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Results 1 to 7 of 7
  1. #1

    Join Date
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    Default Kribensis after having fry/broke up...


    0 Not allowed!
    Hey guys,

    I have two Kribs that I got back in early July, with in a week they paired up and had fry. After about two weeks of being very protective of the fry is seems that the male Krib no longer helps the female protecting. He actually has some nips fins and she won't allow him back. Just this morning I noticed that the babies are now missing and the female Krib looks as though she knows she has lost them. I found a couple stragglers hiding in plants though and I'm still attempting to catch them to put them is a safe place. My question is, is this normal for Kribs to act this way after having fry? I've always read they are very good parents and will stick together until they die. Thanks.

  2. #2

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    1 Not allowed!
    Every cichlid has it's own personality, so it's hard to generalize any behaviour as 'normal'. But I know it is common for female kribs to become pretty aggressive with her mate (and other female kribensis!) I know of kribensis females to kill their mate. What size of tank do you have them in, and are the kribensis parents full grown?

    I had a pair on their own (no tankmayes) that would spawn in a 33g. Just like you are describing with your pair, my female krib became very aggressive with her mate. The male would keep swimming with the female, but they would swim vertically up and down the tank wall, biting at eachother's face. The female ended up ripping a section of lip right off the male.

    I'm not used to keeping African cichlids, although they are not as aggressive as central African cichlids, I noticed a big difference in their behaviour in comparison to dwarf SA cichlids. They are more robust, almost clumsy and kept that in mind. It's almost like the fish are 'built' for their more aggressive behaviour; the male's lip healed beautifully in a short time.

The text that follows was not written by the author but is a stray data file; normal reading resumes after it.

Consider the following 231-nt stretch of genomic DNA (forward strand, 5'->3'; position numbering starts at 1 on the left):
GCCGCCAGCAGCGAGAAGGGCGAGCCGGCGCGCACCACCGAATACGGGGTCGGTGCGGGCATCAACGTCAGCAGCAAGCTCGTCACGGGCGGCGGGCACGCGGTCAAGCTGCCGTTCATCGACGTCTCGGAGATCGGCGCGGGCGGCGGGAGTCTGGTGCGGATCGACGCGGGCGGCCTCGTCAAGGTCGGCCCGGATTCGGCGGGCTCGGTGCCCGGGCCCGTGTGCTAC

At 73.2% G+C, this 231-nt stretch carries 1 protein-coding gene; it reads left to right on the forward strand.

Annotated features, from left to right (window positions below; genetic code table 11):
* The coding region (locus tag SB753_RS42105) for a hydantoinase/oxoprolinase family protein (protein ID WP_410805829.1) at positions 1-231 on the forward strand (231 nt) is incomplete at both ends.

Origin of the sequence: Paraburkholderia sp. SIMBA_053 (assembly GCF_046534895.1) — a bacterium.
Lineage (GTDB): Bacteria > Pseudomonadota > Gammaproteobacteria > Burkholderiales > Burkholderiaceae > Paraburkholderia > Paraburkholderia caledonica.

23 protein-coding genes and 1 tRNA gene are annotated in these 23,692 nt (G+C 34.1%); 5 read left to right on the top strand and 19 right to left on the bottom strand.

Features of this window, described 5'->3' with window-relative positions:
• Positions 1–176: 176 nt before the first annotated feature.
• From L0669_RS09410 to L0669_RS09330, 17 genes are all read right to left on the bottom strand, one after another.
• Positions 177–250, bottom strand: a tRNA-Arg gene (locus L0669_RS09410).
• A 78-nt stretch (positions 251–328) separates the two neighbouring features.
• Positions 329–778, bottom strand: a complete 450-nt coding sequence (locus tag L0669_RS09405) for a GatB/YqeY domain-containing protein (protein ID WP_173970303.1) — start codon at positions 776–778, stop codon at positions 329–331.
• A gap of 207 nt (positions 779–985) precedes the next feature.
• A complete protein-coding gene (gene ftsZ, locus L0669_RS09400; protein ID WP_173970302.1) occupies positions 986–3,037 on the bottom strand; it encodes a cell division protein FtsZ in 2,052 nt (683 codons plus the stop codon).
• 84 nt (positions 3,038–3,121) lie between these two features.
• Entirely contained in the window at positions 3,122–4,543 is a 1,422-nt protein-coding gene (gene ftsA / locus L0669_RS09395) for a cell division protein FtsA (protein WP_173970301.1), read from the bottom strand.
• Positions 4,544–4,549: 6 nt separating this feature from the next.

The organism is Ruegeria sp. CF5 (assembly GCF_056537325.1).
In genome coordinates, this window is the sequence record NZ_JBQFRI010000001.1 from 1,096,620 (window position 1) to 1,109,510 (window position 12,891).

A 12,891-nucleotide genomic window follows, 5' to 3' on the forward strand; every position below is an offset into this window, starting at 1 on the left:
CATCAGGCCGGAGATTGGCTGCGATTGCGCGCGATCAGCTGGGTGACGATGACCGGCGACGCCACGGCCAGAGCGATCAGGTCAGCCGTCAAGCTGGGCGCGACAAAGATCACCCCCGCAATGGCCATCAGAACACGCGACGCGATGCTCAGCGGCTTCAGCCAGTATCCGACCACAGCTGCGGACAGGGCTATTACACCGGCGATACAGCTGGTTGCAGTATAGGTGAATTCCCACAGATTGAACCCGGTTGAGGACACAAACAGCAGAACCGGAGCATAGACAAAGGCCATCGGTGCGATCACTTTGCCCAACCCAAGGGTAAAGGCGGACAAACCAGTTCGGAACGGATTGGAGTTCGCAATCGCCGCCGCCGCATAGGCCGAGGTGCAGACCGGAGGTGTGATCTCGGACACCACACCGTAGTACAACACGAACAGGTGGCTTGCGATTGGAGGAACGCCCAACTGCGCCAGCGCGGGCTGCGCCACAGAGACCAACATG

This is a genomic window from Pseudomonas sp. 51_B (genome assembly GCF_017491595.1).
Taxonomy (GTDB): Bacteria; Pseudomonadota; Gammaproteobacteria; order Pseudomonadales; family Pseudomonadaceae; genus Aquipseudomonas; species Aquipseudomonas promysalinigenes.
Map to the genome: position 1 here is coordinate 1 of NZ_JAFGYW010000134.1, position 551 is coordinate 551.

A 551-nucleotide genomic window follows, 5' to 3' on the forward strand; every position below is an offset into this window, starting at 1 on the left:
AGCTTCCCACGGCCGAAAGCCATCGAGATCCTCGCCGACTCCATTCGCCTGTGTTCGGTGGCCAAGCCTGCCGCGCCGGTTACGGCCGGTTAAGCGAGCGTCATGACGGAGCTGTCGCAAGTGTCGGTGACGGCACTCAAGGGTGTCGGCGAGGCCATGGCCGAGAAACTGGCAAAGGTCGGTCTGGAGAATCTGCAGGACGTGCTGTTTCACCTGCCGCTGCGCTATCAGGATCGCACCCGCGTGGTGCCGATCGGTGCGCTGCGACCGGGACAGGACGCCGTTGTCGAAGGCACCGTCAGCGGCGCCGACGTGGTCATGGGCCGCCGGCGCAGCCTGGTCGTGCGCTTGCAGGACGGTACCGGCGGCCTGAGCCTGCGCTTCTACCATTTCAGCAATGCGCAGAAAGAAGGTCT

The male would disappear for a week in the cave while the eggs were developing, and both parents led the newly free-swimming fry around the tank, but the fry mostly hung around beneath the mother's bright purple belly. I remember removing the fry eventually, I think it was when they were getting ready to spawn again (2 months) that both parents started hunting the fry.
    Last edited by angelcraze2; 08-15-2016 at 04:52 PM.
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  3. #3

    Join Date
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    Default


    0 Not allowed!
    Thanks for the reply. I have them in a 60 Gallon, with a couple Angels, neon & glolite tetras and bolivian rams. I was unable to retrieve the babies, I think they got eaten.. :( But the Kribs are just under 3"
    Last edited by ricktfoster; 08-15-2016 at 05:48 PM.

  4. #4

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    0 Not allowed!
    Sorry about the fry, hope you can get another spawn from the pair.
    75 Gourami/Eel tank
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  5. #5

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    2 Not allowed!
    Cichlids that break their pair bond in the aquarium is quite common. To reduce the chances of pair bonding breaking, you need other fish in the tank and you need to reduce the feeding of the parents. Since you have other fish, the need to protect fry is there. Feeding the parents like usual will typically make the male want to breed again before the female. When the male wants to breed, and the female doesn't, this causes either the male to become overly aggressive or causes the female to reject the male.

    Remove the remaining fry, and they might re-establish their pair bond.

  6. #6

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    It is also worth mentioning that most species need to spawn a couple of times before they learn how to do it right. How to protect their fry.
    Do as I say. Not as I do.

  7. #7

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    0 Not allowed!
    The male will attack it's own fry. After a few weeks it views them as competition. I take the parents out and they immediately respawn in there new tank. This has given me huge survival rates 40+ fish every month if you keep it up

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